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More than just wintertime blues

by Gretchen Neal/Editor-in-Chief

seasonal depression photo

The sun goes down considerably earlier in winter than in other seasons, causing seasonal depression for some.
Photo by Kaitlyn Conrad

It is a widely known fact that the change from fall to winter can seem pretty gloomy. The sun goes down considerably earlier than other seasons, depleting Vitamin C intake. Winter can also lead to tiredness, due to energy spent trying to stay warm. Along with long periods of inactivity because of the impossibility of going outside to exercise and the several large feasts consumed, winter can leave anyone feeling less than their best.

However, some people may be experiencing something more serious than just being bummed about winter. Some people may be suffering from Seasonal Affective Disorder (SAD), which is sometimes referred to as “Seasonal Depression.”

Seasonal Affective Disorder is a mental disorder that can cause depression-like symptoms during certain parts of the year. Around 10 to 20 percent of the United States populace suffers from at least a mild form of SAD, according to the National Mental Health Disorders Association. Commonly, symptoms appear near the end of fall, peak at the months of January and February, and are then diminished at around the start of spring, Dr. Allison Benthal says. Less commonly, SAD symptoms can develop near early spring and only start to fade at the end of summer. There are several theories as to why SAD develops, such as neurotransmitter imbalances and lack of sunlight, but it is most likely caused by a combination of environmental and biological factors, like most mental disorders.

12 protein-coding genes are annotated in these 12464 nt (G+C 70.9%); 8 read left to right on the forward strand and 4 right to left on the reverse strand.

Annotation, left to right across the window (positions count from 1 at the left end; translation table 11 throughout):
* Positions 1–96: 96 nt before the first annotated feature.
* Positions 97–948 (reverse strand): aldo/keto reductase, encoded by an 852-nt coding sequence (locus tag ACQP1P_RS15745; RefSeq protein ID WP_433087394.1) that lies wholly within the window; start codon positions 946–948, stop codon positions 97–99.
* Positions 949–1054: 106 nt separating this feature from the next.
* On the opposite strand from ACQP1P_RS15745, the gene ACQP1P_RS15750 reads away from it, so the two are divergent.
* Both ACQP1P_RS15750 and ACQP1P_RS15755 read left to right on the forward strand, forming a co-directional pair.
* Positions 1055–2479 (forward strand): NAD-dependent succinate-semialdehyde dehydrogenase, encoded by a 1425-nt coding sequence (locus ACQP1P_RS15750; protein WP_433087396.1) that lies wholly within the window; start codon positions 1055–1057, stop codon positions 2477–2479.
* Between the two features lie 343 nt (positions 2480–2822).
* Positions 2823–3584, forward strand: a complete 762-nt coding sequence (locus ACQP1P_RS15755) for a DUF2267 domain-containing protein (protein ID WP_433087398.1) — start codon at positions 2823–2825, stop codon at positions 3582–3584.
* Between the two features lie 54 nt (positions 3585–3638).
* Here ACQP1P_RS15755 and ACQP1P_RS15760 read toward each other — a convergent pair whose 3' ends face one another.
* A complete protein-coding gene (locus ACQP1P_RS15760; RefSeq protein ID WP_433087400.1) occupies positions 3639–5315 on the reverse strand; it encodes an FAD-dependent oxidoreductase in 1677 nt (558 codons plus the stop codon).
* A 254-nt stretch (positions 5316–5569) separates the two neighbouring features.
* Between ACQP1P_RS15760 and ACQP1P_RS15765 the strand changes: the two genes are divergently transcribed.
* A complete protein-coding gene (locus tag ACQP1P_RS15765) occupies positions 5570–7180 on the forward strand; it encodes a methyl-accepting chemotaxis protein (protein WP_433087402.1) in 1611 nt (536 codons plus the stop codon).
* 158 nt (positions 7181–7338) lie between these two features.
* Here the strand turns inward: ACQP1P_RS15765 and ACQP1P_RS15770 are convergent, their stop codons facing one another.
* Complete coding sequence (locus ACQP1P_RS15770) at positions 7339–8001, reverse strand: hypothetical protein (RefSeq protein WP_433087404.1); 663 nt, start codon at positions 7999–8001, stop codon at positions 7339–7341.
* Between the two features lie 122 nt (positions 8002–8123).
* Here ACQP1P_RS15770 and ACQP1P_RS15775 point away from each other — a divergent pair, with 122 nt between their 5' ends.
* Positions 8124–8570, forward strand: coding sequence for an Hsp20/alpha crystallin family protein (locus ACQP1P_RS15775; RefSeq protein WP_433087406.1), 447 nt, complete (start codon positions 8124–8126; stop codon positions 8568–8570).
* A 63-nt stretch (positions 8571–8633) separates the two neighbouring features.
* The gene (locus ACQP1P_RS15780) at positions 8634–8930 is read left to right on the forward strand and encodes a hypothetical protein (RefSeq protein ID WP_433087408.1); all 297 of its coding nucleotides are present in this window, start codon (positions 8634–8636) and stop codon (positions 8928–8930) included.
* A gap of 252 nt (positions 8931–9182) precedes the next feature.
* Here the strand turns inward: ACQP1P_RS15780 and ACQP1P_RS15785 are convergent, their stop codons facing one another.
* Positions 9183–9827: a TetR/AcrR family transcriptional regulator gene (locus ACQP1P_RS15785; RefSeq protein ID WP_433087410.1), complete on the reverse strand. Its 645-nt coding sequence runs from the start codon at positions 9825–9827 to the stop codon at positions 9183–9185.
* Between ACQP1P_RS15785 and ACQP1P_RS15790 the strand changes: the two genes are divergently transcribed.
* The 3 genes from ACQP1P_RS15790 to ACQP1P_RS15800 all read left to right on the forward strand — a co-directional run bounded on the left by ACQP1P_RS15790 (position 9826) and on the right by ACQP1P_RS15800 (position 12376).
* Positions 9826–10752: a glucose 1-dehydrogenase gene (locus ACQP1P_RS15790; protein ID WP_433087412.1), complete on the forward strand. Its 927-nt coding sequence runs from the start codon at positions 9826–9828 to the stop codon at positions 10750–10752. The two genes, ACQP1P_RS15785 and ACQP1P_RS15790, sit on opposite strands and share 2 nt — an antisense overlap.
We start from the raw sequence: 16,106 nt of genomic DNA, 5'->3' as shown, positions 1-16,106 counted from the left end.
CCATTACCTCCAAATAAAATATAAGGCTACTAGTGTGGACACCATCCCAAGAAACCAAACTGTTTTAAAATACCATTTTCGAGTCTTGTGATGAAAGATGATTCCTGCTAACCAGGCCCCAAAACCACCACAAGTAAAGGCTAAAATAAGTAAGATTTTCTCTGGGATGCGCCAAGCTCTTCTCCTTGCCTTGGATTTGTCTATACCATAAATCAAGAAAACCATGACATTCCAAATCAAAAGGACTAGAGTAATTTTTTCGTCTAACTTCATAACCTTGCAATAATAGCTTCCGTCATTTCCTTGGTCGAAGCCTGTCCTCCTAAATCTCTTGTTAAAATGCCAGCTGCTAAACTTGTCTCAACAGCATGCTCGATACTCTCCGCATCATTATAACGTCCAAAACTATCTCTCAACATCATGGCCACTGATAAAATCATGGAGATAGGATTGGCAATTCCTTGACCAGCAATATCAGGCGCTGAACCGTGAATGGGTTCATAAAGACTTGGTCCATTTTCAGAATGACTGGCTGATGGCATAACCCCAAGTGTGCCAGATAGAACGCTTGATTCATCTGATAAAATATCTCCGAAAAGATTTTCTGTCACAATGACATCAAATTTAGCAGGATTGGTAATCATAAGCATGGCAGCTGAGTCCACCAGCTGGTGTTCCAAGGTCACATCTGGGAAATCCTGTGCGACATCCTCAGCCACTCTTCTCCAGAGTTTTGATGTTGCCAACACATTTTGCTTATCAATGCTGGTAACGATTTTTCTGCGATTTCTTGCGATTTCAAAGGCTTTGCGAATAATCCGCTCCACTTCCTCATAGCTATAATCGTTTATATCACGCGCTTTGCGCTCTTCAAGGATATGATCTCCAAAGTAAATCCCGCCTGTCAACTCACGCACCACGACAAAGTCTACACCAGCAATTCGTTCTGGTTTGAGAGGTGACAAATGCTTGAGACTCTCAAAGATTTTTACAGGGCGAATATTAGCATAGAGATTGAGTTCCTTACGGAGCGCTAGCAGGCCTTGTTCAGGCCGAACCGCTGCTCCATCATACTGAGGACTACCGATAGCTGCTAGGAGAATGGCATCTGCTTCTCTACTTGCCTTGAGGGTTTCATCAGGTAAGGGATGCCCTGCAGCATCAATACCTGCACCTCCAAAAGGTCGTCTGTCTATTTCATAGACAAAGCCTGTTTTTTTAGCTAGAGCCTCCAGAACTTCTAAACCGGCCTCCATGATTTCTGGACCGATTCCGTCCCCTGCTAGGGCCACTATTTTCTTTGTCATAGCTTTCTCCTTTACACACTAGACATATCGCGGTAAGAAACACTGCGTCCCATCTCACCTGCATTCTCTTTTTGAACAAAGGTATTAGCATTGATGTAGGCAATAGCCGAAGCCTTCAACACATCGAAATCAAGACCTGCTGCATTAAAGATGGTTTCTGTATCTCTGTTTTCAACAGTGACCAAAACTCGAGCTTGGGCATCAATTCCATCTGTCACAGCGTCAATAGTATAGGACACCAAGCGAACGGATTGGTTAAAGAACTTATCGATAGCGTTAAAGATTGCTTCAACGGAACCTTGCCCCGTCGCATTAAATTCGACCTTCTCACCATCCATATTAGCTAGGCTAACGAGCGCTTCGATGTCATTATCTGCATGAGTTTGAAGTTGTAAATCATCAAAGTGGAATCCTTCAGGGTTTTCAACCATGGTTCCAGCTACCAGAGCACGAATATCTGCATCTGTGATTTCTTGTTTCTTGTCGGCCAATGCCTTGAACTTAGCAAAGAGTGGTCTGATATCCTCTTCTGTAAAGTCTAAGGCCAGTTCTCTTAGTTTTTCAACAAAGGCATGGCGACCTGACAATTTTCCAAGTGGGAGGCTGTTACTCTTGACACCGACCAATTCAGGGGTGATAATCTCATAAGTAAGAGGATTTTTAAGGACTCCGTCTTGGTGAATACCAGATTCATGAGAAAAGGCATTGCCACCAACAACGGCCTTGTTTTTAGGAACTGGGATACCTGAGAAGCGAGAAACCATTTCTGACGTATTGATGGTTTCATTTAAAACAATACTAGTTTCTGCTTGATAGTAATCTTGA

Some of SAD’s symptoms are shared with depression, like sleepiness, lack of interest in normal activities, depressed mood or anxiety and increased appetite, Benthal says.

Seasonal Affective Disorder can be treated with such methods as counseling and light therapy – Benthal suggests taking walks or obtaining a lightbox. Light therapy could decrease the symptoms of SAD.

While it may only affect people for a portion of the year, Seasonal Affective Disorder is no less severe a mental disorder than any other, and it is important that if you suspect you may have it to see a trained professional to be properly diagnosed. From that point on, you should focus on receiving the proper care this condition needs.


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